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They say romance is dead.
I remember my dear friend Gertie being darlingly jubilant about a boy; he'd probably managed to pry the mobile number out of some prepubescent bar tender from Prague, and was in an uncommonly happy mood. "Oh he's just so dreamy..!" he sung, taking to swinging around a lamp-post in the manner of Gene Kelly. Unfortunately the lamp-post was coated in anti-climb paint and he ripped his hand open.
"London," he muttered some time later, his mood dulled, "is not a city for romantics."
I am, unfortunately, finding this to be the case in all matters these days. While The Boy and I are embarking on The Greatest Love Affair, I've discovered things have changed so much since I last had to do this; you no longer make mix-tapes for your beau - you let them at your iTunes for the afternoon with a datastick. Which is a lot more intrusive, as you have to spend a good fifteen minutes explaining why you have so many remixes of Bonnie Tyler songs.
Still. We're finding other 'culture-share' items to show each other. He's just discovering the joys of Alias ('Is it just about the wigs?' he said before I patted his hand in affirmation and topped up his creme de menthe). And he's given me his favourite book to read. Stephen King. 'Needful Things'. Now, I've never been a fan of the writer; for one, every author photo on the back flap makes him look like he's listlessly raping a monkey. But one must brave such things in the name of romance I hear, so a few nights ago I turned down my bed, smoothed down my nightie and cracked open the cover.
Now I gather its not a new observation to wonder whether King can write anything not set in some tiny town in the middle of nowhere - indeed, after his near fatal car crash some years ago, his first book afterwards was about a man involved in a car crash. So write about what you know; though why there hasn't been a book about raping monkeys is a mystery. And I am enjoying the colloquial town in Needful Things so far is all rather sunny, and seems to have a good schooling system. If the locals are a little obsessed with cheap glasswear.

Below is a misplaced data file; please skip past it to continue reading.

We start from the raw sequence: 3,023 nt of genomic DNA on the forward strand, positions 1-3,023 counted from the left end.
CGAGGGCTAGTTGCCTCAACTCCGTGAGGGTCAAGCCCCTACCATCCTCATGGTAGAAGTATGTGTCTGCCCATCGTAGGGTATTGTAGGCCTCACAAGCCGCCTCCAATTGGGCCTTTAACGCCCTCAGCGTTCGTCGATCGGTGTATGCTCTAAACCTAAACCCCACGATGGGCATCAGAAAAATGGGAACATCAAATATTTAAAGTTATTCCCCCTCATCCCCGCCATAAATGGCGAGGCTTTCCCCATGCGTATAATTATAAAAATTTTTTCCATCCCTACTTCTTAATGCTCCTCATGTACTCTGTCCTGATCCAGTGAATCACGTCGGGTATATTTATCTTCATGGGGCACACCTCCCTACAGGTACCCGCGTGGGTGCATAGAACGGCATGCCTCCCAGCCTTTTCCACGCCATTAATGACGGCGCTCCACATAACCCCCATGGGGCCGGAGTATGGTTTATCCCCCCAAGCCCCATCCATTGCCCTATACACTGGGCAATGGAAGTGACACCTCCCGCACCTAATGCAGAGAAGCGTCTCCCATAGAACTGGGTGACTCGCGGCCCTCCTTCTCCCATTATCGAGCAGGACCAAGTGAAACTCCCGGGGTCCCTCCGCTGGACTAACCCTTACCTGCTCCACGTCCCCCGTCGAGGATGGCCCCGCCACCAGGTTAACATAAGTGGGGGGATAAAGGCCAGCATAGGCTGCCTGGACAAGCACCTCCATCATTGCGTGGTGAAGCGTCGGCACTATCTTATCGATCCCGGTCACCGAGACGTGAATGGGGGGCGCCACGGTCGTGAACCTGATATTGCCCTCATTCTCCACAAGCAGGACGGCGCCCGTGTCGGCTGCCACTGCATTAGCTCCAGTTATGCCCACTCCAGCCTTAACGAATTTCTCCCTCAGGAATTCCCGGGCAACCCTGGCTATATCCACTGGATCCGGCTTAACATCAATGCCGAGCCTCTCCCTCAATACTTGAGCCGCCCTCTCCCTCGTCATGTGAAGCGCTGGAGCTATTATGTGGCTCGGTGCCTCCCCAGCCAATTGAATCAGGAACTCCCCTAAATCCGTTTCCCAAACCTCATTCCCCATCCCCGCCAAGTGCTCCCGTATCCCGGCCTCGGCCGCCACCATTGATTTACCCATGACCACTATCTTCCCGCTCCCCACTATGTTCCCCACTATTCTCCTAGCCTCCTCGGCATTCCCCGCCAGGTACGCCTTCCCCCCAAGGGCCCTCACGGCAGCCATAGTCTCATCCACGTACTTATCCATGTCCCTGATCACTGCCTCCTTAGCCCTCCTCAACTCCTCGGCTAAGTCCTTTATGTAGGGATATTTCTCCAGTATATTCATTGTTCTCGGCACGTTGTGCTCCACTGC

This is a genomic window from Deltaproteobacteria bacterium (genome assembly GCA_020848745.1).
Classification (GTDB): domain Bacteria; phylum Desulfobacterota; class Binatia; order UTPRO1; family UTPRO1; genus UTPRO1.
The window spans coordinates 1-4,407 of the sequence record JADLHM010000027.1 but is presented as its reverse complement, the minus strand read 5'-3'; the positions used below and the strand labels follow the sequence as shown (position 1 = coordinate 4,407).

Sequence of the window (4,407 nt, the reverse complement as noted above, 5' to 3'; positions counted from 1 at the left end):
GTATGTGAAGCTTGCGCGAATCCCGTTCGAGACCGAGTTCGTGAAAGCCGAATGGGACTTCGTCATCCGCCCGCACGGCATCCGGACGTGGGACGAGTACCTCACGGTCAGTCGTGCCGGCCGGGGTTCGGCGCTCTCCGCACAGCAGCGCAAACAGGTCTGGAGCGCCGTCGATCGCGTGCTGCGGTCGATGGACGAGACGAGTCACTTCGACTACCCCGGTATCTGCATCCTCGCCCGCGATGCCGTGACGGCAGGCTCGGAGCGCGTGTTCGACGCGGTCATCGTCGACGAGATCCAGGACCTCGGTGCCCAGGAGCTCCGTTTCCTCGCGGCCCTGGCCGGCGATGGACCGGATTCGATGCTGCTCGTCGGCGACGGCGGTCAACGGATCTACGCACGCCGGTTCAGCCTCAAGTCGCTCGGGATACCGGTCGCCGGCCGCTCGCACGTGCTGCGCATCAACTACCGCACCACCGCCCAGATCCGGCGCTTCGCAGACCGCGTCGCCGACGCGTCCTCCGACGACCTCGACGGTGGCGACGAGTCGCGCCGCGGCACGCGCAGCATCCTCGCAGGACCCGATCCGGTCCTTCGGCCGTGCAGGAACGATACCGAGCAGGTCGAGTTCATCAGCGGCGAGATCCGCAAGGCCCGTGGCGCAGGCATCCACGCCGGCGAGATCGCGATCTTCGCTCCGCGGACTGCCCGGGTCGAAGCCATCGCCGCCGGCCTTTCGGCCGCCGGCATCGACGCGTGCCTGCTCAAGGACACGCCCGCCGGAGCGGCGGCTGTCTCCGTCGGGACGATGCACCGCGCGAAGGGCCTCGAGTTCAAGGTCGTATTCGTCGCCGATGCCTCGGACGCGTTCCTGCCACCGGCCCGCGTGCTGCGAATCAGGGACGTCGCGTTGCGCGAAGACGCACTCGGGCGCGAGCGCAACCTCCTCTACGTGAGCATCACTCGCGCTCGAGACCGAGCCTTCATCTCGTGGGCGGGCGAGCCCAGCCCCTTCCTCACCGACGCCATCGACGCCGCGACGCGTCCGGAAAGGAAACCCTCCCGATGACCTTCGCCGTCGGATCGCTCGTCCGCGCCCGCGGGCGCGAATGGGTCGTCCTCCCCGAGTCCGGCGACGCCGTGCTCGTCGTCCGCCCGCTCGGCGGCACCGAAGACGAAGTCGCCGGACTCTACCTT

And I can forgive that Needful Things is just a hilariously shallow spit at commercialism. No, my problem with Ol' King is that I think almost every one of his novels (and probably including some rather overwritten, doom-laden notes to the milkman for that matter) have been made into middling films or TV movies, so all these tiny towns in the top right hand corner of the States start to blur into one. As do the stories, so I'm left casting each of the characters in my head with c-list actors like Denise Crosby in a nasty peasant skirt and a dresser full of floral-print crockery.
Thankfully, he divides up the chapters into short sections, as if he can only write one A4 page of prose before going off and torturing ants with a magnifying glass, so it's a rather easy read. And The Boy says that it does get better towards the end. Personally, I can't wait to see what someone has to do for a decent pair of slightly heeled, shin-length calf-leather boots because I've been looking for a pair forever.
Ah. The things we do for love. It's just a shame you have to move with the times.
You see, I don't think romance is dead. I think its just got its Out of Office on.